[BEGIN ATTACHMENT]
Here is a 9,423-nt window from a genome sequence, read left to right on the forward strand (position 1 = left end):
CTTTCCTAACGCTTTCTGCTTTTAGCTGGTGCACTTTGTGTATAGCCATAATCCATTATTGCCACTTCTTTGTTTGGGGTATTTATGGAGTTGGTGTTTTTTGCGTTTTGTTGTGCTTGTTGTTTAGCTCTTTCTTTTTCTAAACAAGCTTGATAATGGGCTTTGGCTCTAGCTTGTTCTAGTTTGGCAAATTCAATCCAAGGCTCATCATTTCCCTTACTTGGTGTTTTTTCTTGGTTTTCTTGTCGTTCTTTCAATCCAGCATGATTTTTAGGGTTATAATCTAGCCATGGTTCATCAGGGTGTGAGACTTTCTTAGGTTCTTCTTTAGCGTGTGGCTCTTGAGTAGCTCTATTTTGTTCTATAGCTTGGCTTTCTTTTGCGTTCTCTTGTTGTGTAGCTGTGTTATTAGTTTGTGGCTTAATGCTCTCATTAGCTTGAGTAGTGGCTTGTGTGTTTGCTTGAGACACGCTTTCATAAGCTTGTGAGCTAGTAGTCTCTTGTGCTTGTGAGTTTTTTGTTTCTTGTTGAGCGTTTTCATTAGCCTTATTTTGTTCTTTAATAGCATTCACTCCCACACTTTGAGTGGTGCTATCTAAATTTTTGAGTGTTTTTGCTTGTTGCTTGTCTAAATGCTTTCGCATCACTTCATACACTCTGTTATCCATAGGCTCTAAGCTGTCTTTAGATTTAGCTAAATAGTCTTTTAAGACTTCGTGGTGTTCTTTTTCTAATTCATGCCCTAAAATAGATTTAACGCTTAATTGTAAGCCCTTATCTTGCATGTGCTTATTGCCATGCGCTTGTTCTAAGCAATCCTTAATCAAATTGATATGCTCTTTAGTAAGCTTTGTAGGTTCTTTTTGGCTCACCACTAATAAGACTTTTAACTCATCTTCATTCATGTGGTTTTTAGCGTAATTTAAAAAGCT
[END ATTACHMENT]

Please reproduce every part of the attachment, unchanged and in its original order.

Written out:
Here is a 9,423-nt window from a genome sequence, read left to right on the forward strand (position 1 = left end):
CTTTCCTAACGCTTTCTGCTTTTAGCTGGTGCACTTTGTGTATAGCCATAATCCATTATTGCCACTTCTTTGTTTGGGGTATTTATGGAGTTGGTGTTTTTTGCGTTTTGTTGTGCTTGTTGTTTAGCTCTTTCTTTTTCTAAACAAGCTTGATAATGGGCTTTGGCTCTAGCTTGTTCTAGTTTGGCAAATTCAATCCAAGGCTCATCATTTCCCTTACTTGGTGTTTTTTCTTGGTTTTCTTGTCGTTCTTTCAATCCAGCATGATTTTTAGGGTTATAATCTAGCCATGGTTCATCAGGGTGTGAGACTTTCTTAGGTTCTTCTTTAGCGTGTGGCTCTTGAGTAGCTCTATTTTGTTCTATAGCTTGGCTTTCTTTTGCGTTCTCTTGTTGTGTAGCTGTGTTATTAGTTTGTGGCTTAATGCTCTCATTAGCTTGAGTAGTGGCTTGTGTGTTTGCTTGAGACACGCTTTCATAAGCTTGTGAGCTAGTAGTCTCTTGTGCTTGTGAGTTTTTTGTTTCTTGTTGAGCGTTTTCATTAGCCTTATTTTGTTCTTTAATAGCATTCACTCCCACACTTTGAGTGGTGCTATCTAAATTTTTGAGTGTTTTTGCTTGTTGCTTGTCTAAATGCTTTCGCATCACTTCATACACTCTGTTATCCATAGGCTCTAAGCTGTCTTTAGATTTAGCTAAATAGTCTTTTAAGACTTCGTGGTGTTCTTTTTCTAATTCATGCCCTAAAATAGATTTAACGCTTAATTGTAAGCCCTTATCTTGCATGTGCTTATTGCCATGCGCTTGTTCTAAGCAATCCTTAATCAAATTGATATGCTCTTTAGTAAGCTTTGTAGGTTCTTTTTGGCTCACCACTAATAAGACTTTTAACTCATCTTCATTCATGTGGTTTTTAGCGTAATTTAAAAAGCT